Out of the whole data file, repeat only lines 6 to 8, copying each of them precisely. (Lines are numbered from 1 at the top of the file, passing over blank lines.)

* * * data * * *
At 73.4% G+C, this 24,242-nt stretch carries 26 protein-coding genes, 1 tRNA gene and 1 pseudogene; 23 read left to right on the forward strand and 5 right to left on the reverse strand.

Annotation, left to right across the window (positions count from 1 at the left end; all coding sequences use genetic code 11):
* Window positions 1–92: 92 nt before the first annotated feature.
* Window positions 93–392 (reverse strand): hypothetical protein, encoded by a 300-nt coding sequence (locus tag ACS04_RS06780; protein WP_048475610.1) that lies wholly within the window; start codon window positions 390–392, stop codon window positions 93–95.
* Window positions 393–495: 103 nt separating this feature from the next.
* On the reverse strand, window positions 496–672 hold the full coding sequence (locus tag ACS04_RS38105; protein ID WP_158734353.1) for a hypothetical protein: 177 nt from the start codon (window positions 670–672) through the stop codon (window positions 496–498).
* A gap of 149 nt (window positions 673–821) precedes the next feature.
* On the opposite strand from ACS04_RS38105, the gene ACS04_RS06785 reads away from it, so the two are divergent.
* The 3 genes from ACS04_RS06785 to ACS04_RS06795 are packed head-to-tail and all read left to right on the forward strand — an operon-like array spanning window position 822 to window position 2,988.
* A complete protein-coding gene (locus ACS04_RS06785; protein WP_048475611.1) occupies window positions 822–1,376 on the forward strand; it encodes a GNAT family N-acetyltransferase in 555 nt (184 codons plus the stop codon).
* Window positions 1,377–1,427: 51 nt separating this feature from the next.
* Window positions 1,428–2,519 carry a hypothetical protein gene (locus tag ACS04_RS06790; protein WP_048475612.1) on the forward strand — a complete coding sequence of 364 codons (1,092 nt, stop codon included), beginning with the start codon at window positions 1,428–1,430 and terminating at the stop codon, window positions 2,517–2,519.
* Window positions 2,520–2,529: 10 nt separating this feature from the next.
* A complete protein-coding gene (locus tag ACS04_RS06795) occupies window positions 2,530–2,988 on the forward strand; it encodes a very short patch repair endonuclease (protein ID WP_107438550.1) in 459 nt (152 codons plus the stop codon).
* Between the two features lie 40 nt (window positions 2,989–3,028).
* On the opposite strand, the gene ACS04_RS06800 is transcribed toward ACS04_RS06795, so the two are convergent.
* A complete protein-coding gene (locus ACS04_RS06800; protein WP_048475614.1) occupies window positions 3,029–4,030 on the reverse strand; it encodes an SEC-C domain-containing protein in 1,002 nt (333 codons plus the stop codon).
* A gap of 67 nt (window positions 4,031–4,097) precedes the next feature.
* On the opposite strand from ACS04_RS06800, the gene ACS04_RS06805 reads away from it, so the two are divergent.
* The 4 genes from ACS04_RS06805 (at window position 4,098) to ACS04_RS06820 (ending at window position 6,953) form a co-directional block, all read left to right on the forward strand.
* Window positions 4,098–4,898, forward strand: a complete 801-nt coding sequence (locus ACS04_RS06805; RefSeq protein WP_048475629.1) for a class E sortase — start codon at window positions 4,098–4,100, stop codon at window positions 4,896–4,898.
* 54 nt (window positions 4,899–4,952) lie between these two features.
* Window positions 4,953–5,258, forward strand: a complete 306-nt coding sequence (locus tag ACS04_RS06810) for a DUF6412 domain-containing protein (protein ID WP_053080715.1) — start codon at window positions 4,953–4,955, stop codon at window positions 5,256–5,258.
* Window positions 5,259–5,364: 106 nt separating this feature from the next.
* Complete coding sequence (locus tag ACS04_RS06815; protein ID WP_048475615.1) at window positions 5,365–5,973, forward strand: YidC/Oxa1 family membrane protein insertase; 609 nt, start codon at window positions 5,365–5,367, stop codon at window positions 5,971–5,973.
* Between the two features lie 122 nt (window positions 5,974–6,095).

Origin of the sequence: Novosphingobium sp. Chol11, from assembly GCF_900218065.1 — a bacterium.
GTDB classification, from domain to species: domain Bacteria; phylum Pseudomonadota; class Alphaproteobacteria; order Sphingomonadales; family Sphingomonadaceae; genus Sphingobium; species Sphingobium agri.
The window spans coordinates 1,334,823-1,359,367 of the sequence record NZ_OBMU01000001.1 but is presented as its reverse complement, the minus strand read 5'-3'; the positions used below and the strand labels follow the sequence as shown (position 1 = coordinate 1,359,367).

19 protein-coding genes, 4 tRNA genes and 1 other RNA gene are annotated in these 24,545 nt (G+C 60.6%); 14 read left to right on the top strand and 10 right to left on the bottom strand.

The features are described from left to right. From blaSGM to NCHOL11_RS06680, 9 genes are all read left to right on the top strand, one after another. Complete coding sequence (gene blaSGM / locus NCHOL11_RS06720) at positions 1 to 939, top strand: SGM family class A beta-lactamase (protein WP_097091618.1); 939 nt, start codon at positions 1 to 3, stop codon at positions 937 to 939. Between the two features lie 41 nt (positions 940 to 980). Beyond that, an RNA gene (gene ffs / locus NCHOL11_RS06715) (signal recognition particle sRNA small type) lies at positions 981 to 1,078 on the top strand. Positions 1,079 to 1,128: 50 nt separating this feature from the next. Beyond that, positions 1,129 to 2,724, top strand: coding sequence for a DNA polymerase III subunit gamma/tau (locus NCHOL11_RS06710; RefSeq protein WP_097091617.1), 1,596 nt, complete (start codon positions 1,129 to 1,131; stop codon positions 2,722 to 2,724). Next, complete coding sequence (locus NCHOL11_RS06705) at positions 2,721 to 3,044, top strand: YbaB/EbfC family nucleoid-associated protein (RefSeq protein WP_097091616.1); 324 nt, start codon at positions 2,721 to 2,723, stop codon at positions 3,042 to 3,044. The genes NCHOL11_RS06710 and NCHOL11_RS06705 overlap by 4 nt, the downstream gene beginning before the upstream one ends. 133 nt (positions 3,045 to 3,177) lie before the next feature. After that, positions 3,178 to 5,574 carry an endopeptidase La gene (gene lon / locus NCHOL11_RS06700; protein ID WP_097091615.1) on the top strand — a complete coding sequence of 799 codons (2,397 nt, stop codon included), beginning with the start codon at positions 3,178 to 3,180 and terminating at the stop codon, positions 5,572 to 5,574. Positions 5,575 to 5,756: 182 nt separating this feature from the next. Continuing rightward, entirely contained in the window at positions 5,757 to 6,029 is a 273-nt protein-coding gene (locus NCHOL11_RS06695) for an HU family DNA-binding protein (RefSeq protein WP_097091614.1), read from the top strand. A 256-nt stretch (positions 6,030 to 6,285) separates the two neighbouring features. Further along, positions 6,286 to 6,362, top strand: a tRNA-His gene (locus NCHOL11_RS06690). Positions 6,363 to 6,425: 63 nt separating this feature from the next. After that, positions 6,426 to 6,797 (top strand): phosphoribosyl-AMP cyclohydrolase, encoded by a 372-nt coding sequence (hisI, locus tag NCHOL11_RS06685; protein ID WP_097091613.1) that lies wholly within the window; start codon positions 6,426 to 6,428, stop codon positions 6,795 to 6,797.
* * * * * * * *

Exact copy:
* On the reverse strand, window positions 496–672 hold the full coding sequence (locus tag ACS04_RS38105; protein ID WP_158734353.1) for a hypothetical protein: 177 nt from the start codon (window positions 670–672) through the stop codon (window positions 496–498).
* A gap of 149 nt (window positions 673–821) precedes the next feature.
* On the opposite strand from ACS04_RS38105, the gene ACS04_RS06785 reads away from it, so the two are divergent.